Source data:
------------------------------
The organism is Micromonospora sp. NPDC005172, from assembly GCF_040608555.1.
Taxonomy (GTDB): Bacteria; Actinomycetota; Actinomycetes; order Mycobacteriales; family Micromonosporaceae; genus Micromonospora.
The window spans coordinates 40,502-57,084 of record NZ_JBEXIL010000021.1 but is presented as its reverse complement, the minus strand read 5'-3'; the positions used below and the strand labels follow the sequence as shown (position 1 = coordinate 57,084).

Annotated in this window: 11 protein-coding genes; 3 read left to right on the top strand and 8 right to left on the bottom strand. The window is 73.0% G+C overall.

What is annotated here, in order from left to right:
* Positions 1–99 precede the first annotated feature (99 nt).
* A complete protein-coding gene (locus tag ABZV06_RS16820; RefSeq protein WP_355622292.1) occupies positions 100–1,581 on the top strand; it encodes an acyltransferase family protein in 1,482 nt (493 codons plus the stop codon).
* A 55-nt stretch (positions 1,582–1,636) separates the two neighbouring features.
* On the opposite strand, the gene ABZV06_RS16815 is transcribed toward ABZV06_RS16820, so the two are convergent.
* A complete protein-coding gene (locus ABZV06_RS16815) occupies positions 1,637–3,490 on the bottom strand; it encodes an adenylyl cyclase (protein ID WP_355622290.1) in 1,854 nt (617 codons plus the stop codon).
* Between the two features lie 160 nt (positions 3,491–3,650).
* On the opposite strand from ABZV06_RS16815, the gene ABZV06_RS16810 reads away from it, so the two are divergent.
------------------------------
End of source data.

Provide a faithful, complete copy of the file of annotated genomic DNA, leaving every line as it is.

The organism is Micromonospora sp. NPDC005172, from assembly GCF_040608555.1.
Taxonomy (GTDB): Bacteria; Actinomycetota; Actinomycetes; order Mycobacteriales; family Micromonosporaceae; genus Micromonospora.
The window spans coordinates 40,502-57,084 of record NZ_JBEXIL010000021.1 but is presented as its reverse complement, the minus strand read 5'-3'; the positions used below and the strand labels follow the sequence as shown (position 1 = coordinate 57,084).

Annotated in this window: 11 protein-coding genes; 3 read left to right on the top strand and 8 right to left on the bottom strand. The window is 73.0% G+C overall.

What is annotated here, in order from left to right:
* Positions 1–99 precede the first annotated feature (99 nt).
* A complete protein-coding gene (locus tag ABZV06_RS16820; RefSeq protein WP_355622292.1) occupies positions 100–1,581 on the top strand; it encodes an acyltransferase family protein in 1,482 nt (493 codons plus the stop codon).
* A 55-nt stretch (positions 1,582–1,636) separates the two neighbouring features.
* On the opposite strand, the gene ABZV06_RS16815 is transcribed toward ABZV06_RS16820, so the two are convergent.
* A complete protein-coding gene (locus ABZV06_RS16815) occupies positions 1,637–3,490 on the bottom strand; it encodes an adenylyl cyclase (protein ID WP_355622290.1) in 1,854 nt (617 codons plus the stop codon).
* Between the two features lie 160 nt (positions 3,491–3,650).
* On the opposite strand from ABZV06_RS16815, the gene ABZV06_RS16810 reads away from it, so the two are divergent.